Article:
In 2004, the total voter age population (VAP) in the U.S. was just over 221 million. In 2008, it was almost 231 million. Turnout in 2004 was 122.3 million, while in 2008 it was 132.6 million, an increase in real terms and as a percentage of the VAP (55.3%in 2004, 57.5% in 2008). In 2012, turnout will be around 123 million, by my estimate, though I've seen some estimating it to be much higher, even as high as 129 million. Either way, though, it represents a drop from 2008. Some of that can be attributed to Hurricane Sandy, no doubt. But not all of it, not by a long shot. More importantly, though, the VAP for 2012 is close to 240 million. Even going with a turnout figure of 129 million means a turnout as a percentage of VAP of around 54%, lower than 2008 and 2004. Assuming a turnout of 124 million results in 52% turnout to VAP, a very significant drop from 2008, over five points.
When it comes to campaign spending, the idea is to do two things: convince supporters to go to the polls and sway undecided voters. So while looking at dollars spent per vote is a useful thing, we can also look at turnout, with respect to spending. Looking back at past Presidential Elections, turnout as a percentage of VAP has stayed below 70% since 1904. Since 1972, it has stayed below 60% and above 50% for every year except 1996 (when it was 49%). So let's set an arbitrary standard of 50% for turnout as a percentage of VAP--supposing this to be the starting point--and see how spending affected turnout for each candidate in this regard.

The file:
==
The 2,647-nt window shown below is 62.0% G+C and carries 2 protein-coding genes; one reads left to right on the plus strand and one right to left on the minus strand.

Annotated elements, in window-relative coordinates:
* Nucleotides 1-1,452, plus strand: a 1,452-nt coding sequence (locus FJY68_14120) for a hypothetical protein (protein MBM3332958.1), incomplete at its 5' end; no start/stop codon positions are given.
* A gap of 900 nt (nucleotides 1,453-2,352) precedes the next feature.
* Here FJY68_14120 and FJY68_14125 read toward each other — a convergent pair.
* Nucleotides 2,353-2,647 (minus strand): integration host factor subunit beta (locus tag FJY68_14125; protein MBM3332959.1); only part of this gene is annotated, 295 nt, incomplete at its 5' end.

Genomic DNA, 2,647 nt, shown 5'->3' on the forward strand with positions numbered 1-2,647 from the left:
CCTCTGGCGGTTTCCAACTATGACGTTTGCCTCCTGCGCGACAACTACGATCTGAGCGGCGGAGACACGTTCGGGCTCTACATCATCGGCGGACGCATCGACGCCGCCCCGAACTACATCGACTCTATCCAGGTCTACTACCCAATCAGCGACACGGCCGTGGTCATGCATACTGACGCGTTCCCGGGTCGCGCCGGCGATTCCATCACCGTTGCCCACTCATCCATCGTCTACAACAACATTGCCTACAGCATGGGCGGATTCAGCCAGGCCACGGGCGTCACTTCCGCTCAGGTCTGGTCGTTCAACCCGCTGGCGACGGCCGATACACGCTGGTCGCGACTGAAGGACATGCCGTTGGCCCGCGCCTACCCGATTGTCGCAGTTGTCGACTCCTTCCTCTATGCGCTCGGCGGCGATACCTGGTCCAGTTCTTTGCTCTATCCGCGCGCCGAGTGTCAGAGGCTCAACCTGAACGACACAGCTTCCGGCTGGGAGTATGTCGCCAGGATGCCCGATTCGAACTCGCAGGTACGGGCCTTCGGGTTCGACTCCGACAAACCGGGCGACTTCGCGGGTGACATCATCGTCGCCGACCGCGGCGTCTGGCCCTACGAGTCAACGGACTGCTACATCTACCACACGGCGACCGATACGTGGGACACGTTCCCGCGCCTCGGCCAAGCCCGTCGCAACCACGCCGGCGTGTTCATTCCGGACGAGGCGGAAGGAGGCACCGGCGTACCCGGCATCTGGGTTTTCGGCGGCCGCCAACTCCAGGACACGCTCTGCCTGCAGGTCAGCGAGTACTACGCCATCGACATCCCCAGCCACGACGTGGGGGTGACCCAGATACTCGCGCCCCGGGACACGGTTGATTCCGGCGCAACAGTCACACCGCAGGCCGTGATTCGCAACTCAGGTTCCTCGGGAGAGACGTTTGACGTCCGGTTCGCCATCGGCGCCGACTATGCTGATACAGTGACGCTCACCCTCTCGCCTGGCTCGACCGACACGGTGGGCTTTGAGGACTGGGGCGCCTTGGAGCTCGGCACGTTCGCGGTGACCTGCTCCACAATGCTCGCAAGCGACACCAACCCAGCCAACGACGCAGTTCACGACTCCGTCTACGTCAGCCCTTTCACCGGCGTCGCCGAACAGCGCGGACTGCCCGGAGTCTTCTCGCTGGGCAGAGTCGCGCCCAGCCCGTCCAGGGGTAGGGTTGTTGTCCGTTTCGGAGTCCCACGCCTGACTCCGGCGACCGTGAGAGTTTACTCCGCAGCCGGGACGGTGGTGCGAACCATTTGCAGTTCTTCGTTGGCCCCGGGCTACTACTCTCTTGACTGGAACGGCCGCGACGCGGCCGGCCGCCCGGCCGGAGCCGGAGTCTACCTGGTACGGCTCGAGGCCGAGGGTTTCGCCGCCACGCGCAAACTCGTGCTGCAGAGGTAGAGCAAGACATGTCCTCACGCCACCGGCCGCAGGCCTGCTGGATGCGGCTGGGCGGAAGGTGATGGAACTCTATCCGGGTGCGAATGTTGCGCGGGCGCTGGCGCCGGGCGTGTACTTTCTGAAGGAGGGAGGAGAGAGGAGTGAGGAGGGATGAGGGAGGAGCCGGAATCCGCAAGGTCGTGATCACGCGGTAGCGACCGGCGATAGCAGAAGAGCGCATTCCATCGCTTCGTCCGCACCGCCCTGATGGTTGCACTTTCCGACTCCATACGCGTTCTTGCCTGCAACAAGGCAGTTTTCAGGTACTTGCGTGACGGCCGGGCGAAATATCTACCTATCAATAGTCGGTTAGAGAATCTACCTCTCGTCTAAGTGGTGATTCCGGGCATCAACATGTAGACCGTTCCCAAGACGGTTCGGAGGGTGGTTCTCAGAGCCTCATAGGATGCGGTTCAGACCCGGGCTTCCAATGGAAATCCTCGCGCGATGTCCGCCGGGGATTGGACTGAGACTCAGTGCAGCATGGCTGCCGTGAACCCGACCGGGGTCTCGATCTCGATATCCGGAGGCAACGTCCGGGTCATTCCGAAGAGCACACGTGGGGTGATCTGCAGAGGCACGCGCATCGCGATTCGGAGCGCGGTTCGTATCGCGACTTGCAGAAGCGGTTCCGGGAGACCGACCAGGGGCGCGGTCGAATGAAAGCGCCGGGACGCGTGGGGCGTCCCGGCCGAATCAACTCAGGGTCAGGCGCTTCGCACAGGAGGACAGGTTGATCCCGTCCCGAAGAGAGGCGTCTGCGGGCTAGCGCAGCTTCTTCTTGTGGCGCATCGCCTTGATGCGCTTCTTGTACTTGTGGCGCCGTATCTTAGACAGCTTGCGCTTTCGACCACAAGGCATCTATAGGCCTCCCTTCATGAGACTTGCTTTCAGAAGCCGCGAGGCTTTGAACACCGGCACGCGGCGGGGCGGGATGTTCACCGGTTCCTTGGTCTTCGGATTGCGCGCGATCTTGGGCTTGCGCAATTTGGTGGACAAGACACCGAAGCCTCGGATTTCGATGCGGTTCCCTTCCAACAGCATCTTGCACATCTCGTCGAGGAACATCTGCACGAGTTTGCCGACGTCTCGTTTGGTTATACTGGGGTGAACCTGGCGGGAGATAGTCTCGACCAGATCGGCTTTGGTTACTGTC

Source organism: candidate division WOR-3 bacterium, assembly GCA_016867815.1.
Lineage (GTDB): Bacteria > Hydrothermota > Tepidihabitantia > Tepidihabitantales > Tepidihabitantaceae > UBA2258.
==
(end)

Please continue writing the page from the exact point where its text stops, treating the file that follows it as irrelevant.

The 2004 Presidential Election: VAP of 221.3 million, so 5.3% of that (the portion above 50%) is 11.73 million votes.
Bush: 51% of 11.73 million = 6.0 million votes
367.3 million/6.0 million = $61.22 per each additional "turned out" vote (TOV)
Kerry: 48% of 11.73 million = 5.6 million votes
328.5 million/5.6 million = $58.66 per TOV
The 2008 Presidential Election: VAP of 230.8 million, so 7.5% of that is 17.31 million votes.
Obama: 53% of 17.31 million = 9.2 million votes
760.4 million/9.2 million = 82.65 per TOV
McCain: 46% of 17.31 million = 8.0 million votes
358.0 million/8.0 million = 44.75 per TOV
The 2012 Presidential Election: VAP of 240 million, so 3% (going with an average of my estimate and the high-end one) of that is 7.2 million votes.
Obama: 51% of 7.2 million = 3.7 million votes
1,100.0 million/3.7 million = $297.30 per TOV
Romney: 48% of 7.2 million = 3.5 million votesI'm assuming a distribution of TOV that mirrors the percentage of the vote each candidate received overall, for there is no way to accurately assess the real difference. But we know that in 2008, for instance, the youth vote increased substantially and we also know that a great majority of that increase benefited Obama, not McCain, thus the increase of turnout as a percentage of VAP (from 55.3% to 57.5%) was more heavily weighted to Obama than the 53% number I used. Regardless, the number are still striking.